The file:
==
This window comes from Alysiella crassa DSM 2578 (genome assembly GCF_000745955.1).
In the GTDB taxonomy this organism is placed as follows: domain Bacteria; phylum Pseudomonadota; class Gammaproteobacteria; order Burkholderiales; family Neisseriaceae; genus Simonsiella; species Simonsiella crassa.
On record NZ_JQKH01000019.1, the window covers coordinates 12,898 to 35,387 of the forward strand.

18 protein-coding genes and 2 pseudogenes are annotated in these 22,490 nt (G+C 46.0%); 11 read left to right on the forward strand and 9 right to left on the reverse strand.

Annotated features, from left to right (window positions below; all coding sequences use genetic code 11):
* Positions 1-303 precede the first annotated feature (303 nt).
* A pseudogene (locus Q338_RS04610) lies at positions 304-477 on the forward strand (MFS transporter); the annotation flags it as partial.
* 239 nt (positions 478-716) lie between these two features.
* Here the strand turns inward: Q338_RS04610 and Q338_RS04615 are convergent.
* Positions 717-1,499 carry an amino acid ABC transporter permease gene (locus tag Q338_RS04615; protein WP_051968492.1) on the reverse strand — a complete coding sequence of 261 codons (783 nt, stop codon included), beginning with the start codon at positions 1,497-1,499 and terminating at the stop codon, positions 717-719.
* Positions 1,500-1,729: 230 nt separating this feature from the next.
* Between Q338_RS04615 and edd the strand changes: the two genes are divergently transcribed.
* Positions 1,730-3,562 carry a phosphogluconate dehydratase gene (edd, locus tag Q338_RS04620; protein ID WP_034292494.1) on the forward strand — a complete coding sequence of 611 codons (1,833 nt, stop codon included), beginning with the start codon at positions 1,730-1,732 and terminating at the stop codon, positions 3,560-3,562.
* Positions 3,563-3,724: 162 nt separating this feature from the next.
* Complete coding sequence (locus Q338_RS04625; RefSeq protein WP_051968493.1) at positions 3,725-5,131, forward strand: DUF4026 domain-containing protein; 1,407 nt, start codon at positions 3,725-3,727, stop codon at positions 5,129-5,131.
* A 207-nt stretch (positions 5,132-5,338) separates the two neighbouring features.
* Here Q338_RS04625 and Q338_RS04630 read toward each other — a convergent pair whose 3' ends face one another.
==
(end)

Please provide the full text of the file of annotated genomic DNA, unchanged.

This window comes from Alysiella crassa DSM 2578 (genome assembly GCF_000745955.1).
In the GTDB taxonomy this organism is placed as follows: domain Bacteria; phylum Pseudomonadota; class Gammaproteobacteria; order Burkholderiales; family Neisseriaceae; genus Simonsiella; species Simonsiella crassa.
On record NZ_JQKH01000019.1, the window covers coordinates 12,898 to 35,387 of the forward strand.

18 protein-coding genes and 2 pseudogenes are annotated in these 22,490 nt (G+C 46.0%); 11 read left to right on the forward strand and 9 right to left on the reverse strand.

Annotated features, from left to right (window positions below; all coding sequences use genetic code 11):
* Positions 1-303 precede the first annotated feature (303 nt).
* A pseudogene (locus Q338_RS04610) lies at positions 304-477 on the forward strand (MFS transporter); the annotation flags it as partial.
* 239 nt (positions 478-716) lie between these two features.
* Here the strand turns inward: Q338_RS04610 and Q338_RS04615 are convergent.
* Positions 717-1,499 carry an amino acid ABC transporter permease gene (locus tag Q338_RS04615; protein WP_051968492.1) on the reverse strand — a complete coding sequence of 261 codons (783 nt, stop codon included), beginning with the start codon at positions 1,497-1,499 and terminating at the stop codon, positions 717-719.
* Positions 1,500-1,729: 230 nt separating this feature from the next.
* Between Q338_RS04615 and edd the strand changes: the two genes are divergently transcribed.
* Positions 1,730-3,562 carry a phosphogluconate dehydratase gene (edd, locus tag Q338_RS04620; protein ID WP_034292494.1) on the forward strand — a complete coding sequence of 611 codons (1,833 nt, stop codon included), beginning with the start codon at positions 1,730-1,732 and terminating at the stop codon, positions 3,560-3,562.
* Positions 3,563-3,724: 162 nt separating this feature from the next.
* Complete coding sequence (locus Q338_RS04625; RefSeq protein WP_051968493.1) at positions 3,725-5,131, forward strand: DUF4026 domain-containing protein; 1,407 nt, start codon at positions 3,725-3,727, stop codon at positions 5,129-5,131.
* A 207-nt stretch (positions 5,132-5,338) separates the two neighbouring features.
* Here Q338_RS04625 and Q338_RS04630 read toward each other — a convergent pair whose 3' ends face one another.